#5. CRAVE Grain Free High Protein Dry Cat Food

Most Flavors

Crave High Protein
Score: (4/5)

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Quality dry cat food available in multiple flavors and kitten or adult formulas.

First two ingredients are meat

High protein

Multiple flavors


High in plant ingredients

Much of the protein is from peas

All flavors contain chicken

Last on our list is another budget-friendly cat food that’s easy to find, easy on the wallet, but still appropriate for even the most discerning feline. Crave’s high protein cat food has as much protein as our number one choice but comes in different flavor options to keep your cat excited about dinner time.

This food is available in four flavors and as an adult food or a kitten food. All flavors contain 40% protein and feature the named meat and chicken meal as the first two ingredients.

Like our number four pick, this diet does contain more plant ingredients than is optimal but has no fillers or grains. It also contains additional meats and meat meals listed further down.

A notable percentage of the protein most likely comes from peas and isn’t as biologically available to your cat as the protein from meat. Still, if you are looking for a budget-friendly option that is easy to find in multiple flavors to keep your picky cat happy, this is a great choice.

This food isn’t as cheap as our number four pick but is still more affordable than other foods on this list.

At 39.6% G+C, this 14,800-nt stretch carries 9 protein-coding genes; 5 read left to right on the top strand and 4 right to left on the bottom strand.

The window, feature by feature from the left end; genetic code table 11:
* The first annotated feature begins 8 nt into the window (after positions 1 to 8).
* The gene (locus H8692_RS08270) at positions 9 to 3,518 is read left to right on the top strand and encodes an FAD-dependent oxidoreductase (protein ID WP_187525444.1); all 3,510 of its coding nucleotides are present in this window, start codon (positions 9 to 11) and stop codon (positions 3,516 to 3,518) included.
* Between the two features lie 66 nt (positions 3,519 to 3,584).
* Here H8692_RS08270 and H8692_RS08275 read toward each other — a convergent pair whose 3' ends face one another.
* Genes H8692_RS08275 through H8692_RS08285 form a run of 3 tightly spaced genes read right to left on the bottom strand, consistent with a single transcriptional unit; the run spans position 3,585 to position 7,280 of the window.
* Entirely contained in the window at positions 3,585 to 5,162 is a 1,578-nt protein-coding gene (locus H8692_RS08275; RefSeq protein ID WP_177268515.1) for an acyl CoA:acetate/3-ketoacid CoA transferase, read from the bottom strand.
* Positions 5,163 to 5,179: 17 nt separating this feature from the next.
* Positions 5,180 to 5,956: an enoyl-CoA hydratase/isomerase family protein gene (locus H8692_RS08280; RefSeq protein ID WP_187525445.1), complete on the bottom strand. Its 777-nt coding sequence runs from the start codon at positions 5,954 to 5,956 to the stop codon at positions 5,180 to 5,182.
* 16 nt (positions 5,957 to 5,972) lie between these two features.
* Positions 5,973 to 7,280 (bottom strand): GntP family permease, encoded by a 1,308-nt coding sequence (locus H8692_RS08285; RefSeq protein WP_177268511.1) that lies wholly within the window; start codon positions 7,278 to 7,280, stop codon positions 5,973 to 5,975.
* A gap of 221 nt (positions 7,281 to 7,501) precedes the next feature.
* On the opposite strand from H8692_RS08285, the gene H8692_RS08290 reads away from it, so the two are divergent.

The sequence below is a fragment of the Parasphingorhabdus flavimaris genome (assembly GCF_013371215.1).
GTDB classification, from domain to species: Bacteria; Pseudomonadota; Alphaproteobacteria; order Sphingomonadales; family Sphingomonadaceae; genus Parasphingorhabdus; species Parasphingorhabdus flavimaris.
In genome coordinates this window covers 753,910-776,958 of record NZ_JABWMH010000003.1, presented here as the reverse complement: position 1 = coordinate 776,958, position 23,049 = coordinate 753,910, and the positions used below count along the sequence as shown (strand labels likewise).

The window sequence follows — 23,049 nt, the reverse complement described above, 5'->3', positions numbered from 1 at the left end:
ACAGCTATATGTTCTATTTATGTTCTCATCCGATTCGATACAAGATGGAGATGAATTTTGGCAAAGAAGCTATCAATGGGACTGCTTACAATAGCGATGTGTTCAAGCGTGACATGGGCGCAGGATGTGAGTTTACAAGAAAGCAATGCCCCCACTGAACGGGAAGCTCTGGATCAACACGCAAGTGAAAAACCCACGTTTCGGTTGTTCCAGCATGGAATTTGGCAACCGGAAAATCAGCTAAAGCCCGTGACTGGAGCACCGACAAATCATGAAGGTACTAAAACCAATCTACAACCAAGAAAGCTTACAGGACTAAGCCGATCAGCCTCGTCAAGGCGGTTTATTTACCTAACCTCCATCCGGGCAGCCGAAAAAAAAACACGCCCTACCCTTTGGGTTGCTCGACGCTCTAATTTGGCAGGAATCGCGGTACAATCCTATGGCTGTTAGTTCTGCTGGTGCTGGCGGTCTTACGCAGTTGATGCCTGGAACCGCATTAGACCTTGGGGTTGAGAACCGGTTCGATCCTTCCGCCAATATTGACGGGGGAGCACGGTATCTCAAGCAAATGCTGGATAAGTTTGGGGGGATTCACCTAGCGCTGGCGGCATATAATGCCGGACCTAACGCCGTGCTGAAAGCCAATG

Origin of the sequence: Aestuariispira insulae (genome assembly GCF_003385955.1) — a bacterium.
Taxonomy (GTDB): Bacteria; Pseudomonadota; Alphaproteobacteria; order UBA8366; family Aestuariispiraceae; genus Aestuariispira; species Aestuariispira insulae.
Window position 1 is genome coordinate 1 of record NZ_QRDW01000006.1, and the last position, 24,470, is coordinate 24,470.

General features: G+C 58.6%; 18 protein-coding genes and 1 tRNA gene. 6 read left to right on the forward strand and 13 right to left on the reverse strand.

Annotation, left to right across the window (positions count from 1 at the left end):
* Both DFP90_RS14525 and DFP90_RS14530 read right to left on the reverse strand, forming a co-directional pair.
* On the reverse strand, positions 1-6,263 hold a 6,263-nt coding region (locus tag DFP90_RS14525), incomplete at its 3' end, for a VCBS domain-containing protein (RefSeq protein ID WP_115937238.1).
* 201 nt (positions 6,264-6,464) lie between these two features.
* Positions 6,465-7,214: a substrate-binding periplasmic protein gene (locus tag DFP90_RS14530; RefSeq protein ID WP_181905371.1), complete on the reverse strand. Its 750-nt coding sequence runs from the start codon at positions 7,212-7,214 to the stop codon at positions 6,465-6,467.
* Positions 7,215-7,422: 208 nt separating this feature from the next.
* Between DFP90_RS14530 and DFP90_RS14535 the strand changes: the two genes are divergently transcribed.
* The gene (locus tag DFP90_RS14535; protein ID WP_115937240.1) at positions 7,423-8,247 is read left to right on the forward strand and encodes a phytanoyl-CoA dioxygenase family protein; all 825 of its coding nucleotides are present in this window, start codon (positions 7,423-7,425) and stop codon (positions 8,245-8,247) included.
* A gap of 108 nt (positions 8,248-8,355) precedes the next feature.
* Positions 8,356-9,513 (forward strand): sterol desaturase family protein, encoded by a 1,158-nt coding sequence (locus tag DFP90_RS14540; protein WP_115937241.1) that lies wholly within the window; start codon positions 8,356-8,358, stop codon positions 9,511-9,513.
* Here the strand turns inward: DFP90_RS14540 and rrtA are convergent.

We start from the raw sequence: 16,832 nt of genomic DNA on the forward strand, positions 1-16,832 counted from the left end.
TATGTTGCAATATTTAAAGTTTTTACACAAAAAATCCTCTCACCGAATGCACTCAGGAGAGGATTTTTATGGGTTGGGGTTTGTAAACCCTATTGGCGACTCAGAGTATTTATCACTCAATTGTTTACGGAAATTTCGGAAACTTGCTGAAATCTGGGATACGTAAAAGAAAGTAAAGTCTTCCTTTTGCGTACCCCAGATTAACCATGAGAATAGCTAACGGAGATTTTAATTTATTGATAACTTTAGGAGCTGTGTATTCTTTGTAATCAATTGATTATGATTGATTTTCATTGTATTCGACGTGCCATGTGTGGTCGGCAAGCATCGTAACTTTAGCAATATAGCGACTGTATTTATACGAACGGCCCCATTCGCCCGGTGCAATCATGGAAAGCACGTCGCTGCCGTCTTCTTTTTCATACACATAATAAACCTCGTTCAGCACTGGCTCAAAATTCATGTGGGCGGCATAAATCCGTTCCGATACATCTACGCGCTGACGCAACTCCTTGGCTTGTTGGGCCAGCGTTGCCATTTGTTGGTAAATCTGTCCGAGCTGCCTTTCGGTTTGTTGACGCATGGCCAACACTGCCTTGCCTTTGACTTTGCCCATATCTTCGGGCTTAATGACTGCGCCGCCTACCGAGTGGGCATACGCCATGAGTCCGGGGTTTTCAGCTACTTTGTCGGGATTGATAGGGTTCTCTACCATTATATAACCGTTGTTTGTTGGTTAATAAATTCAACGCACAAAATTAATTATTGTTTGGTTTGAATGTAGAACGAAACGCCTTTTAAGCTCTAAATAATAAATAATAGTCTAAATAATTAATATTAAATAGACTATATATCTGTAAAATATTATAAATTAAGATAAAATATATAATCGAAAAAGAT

What is the Best Grain-Free Cat Food?

After reviewing many cat foods high in animal ingredients that don’t contain any grains, we’ve chosen Orijen’s Six Fish dry food as the best grain-free cat food. This diet packs a mean punch of six high-quality fish meals and just a handful of nutrient-dense plant ingredients to keep your carnivorous cat healthy and happy.

The first ten ingredients in this food are named animal meats. This alone separates Orijen from other cat foods out there, but add to that the fact that this food was sourced and made in the US and you have a quality diet you can trust for the life of your cat.

Looking for something a little more budget-friendly? We’ve included some great affordable options on our list above as well.

Frequently Asked Questions

What is the best type of food for cats?
When it comes to wet or dry, both may be the best option for your cat. Wet food tends to have more meat than dry, but quality canned food is more expensive. Feeding a quality kibble with a spoonful or two of wet food is a great compromise.
Is grain-free food really better for cats?
In general, quality grains like rice and oatmeal are no worse for cats than potatoes and peas. But, quality grain free-foods tend to have more meat in them than cat foods that contain grains.
I heard cats need less protein as they age, is that true?
Oddly enough, cats’ energy needs actually increase as they reach their senior years, often leading to muscle and weight loss. Recent studies have shown that increasing a cats protein intake after the age of 10 can help avoid this problem.

Summed Up: The Best Grain-Free Cat Foods

NameOrijen Six FishInstinct Ultimate ProteinReveal Limited Ingredient CannedTaste of the Wild Rocky MountainCrave High Protein
Notable FeaturesHigh protein, 85% animal ingredients, biologically appropriateVery high protein, quality ingredients, dry kibble or topper optionsExtremely high protein, all meat, limited ingredientHigh protein, affordable, multiple meat typesMultiple flavors, high protein, no fillers
Ingredient Quality5/55/55/54/54/5


  1. Margaret Gates. “Answers: What Exactly is an ‘Obligate Carnivore?” feline-nutrition.org, 9 February 2013, updated 1 June 2019
  2. Jennifer Coates. “Protein Levels in Cat Foods May Be Too Low” petmed.com, 19 September 2014.